11:20pm THE SCENE AT DADAR STATION. An unholy noise, a sweet smell of cooking food, people everywhere: talking into phones, arriving, departing, the squall of car horns. A woman in a red sari, her hair tied up in a matching barrette, hoists her ample arse onto the back of her husband’s motorbike and they depart. From within the nearby temple, a sonorous clang of bells and the strident rhythm of drums rises to a crescendo then falls silent. A fountain of balancing cherubs – Eros of the subcontinent – stands waterless and dusty outside the terminal. A pair of bewildered-looking European tourists wearing sandals and socks, is shepherded past by a guide. In the sky, pale blue, cloudless, dusty, a black kite soars on a thermal, its outstretched wings motionless. A yellow dog mooches among the traffic; a scrawny black cow is tethered outside the station medical centre.
I watch 3 people clamber onto a scooter: mother, father and daughter along with mother’s luggage which is piled in the footwell. Only father puts on a helmet. A film crew arrives. They interview a boy sitting on a scooter. His grandfather – white dhoti, skinny brown legs, glasses – sits beside me watching.
The train was intense: crowded, hot and full of movement and activity. Halfway through the journey, at some town whose name I forget, hundreds of extra passengers got on board: freeloaders riding for nothing. They crowded the aisle, sat on the floor and squeezed into every cranny. It was dark by the time we rolled into Aurangabad.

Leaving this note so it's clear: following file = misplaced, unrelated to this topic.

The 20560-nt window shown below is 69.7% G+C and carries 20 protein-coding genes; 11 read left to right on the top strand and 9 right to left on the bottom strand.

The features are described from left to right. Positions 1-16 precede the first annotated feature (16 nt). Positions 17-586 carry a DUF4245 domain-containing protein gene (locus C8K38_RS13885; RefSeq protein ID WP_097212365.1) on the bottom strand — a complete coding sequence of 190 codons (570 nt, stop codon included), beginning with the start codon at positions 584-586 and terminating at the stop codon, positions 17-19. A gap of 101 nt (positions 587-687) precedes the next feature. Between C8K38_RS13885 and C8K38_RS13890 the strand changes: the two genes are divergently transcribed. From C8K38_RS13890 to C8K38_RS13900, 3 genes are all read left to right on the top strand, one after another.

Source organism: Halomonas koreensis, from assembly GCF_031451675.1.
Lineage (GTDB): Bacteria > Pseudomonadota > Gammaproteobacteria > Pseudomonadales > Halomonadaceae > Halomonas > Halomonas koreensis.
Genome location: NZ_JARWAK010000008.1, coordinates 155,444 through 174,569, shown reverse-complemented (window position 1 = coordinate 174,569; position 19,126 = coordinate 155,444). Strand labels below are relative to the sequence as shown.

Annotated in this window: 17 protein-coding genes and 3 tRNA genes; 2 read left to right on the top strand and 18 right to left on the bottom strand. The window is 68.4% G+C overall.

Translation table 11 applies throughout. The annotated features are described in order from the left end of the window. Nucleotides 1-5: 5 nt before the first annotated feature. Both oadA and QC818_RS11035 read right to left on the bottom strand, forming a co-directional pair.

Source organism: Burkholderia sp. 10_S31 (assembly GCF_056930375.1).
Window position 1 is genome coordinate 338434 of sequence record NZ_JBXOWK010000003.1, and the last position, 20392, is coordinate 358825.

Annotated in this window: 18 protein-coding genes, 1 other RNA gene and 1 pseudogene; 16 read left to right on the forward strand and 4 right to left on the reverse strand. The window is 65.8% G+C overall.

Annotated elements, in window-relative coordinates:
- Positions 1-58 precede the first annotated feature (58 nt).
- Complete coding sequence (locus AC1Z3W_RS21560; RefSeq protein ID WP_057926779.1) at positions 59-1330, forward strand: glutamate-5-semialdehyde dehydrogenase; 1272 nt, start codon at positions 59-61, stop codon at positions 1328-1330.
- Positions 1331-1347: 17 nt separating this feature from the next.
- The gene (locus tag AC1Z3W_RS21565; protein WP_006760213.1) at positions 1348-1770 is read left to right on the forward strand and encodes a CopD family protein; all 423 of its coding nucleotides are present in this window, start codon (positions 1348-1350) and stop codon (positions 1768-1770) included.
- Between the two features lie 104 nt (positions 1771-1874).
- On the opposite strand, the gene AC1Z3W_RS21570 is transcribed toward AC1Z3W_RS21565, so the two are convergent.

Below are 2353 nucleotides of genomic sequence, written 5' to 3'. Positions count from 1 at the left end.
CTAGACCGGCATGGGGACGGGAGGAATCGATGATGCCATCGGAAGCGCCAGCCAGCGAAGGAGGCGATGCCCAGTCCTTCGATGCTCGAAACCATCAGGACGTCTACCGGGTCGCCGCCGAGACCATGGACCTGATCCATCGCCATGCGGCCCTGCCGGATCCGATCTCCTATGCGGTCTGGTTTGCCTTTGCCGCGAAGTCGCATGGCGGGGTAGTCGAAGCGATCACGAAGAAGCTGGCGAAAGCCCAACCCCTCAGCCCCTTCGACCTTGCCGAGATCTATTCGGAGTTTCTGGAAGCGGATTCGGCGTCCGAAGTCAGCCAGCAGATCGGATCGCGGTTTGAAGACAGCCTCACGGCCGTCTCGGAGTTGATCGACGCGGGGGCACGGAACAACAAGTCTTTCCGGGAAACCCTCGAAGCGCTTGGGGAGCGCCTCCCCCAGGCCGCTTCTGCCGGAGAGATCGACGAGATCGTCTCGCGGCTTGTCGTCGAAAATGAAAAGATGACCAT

Trains have been an integral part of the Indian transport system since they were introduced by the British in 1837. The first train was named the Red Hills Railway and was opened in 1837. It carried quarried granite from the Red Hills to Madras. The first passenger train began operating in Bombay (now Mumbai) on April 16th, 1853. Today, India’s network of railways is the fourth largest in the world, comprising 121,471 kilometres of track covering a distance of 67,368 kilometres. India Railway operates over 20,000 passenger services per day from 7,349 stations across the subcontinent. Many books have been written about the trains of India including the American travel writer Paul Theroux, whose book The Great Railway Bazaar was one of the primary inspirations for my becoming a travel writer.